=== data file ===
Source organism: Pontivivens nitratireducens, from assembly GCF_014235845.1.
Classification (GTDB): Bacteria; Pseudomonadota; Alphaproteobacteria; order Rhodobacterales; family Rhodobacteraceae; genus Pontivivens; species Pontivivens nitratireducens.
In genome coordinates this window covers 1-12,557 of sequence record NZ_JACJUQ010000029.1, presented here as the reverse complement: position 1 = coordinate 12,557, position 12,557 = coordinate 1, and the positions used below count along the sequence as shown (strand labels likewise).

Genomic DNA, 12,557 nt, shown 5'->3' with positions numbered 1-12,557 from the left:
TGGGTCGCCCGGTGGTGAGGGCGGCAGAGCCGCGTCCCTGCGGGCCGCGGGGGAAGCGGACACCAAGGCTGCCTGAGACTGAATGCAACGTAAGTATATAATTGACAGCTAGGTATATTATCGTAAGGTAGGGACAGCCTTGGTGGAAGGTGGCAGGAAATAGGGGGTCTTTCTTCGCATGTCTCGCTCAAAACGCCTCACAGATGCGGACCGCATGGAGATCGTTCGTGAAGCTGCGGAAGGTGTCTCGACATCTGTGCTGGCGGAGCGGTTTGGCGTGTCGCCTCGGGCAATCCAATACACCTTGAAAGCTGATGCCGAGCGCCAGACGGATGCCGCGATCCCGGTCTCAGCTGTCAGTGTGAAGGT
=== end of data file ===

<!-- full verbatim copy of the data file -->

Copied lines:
Source organism: Pontivivens nitratireducens, from assembly GCF_014235845.1.
Classification (GTDB): Bacteria; Pseudomonadota; Alphaproteobacteria; order Rhodobacterales; family Rhodobacteraceae; genus Pontivivens; species Pontivivens nitratireducens.
In genome coordinates this window covers 1-12,557 of sequence record NZ_JACJUQ010000029.1, presented here as the reverse complement: position 1 = coordinate 12,557, position 12,557 = coordinate 1, and the positions used below count along the sequence as shown (strand labels likewise).

Genomic DNA, 12,557 nt, shown 5'->3' with positions numbered 1-12,557 from the left:
TGGGTCGCCCGGTGGTGAGGGCGGCAGAGCCGCGTCCCTGCGGGCCGCGGGGGAAGCGGACACCAAGGCTGCCTGAGACTGAATGCAACGTAAGTATATAATTGACAGCTAGGTATATTATCGTAAGGTAGGGACAGCCTTGGTGGAAGGTGGCAGGAAATAGGGGGTCTTTCTTCGCATGTCTCGCTCAAAACGCCTCACAGATGCGGACCGCATGGAGATCGTTCGTGAAGCTGCGGAAGGTGTCTCGACATCTGTGCTGGCGGAGCGGTTTGGCGTGTCGCCTCGGGCAATCCAATACACCTTGAAAGCTGATGCCGAGCGCCAGACGGATGCCGCGATCCCGGTCTCAGCTGTCAGTGTGAAGGT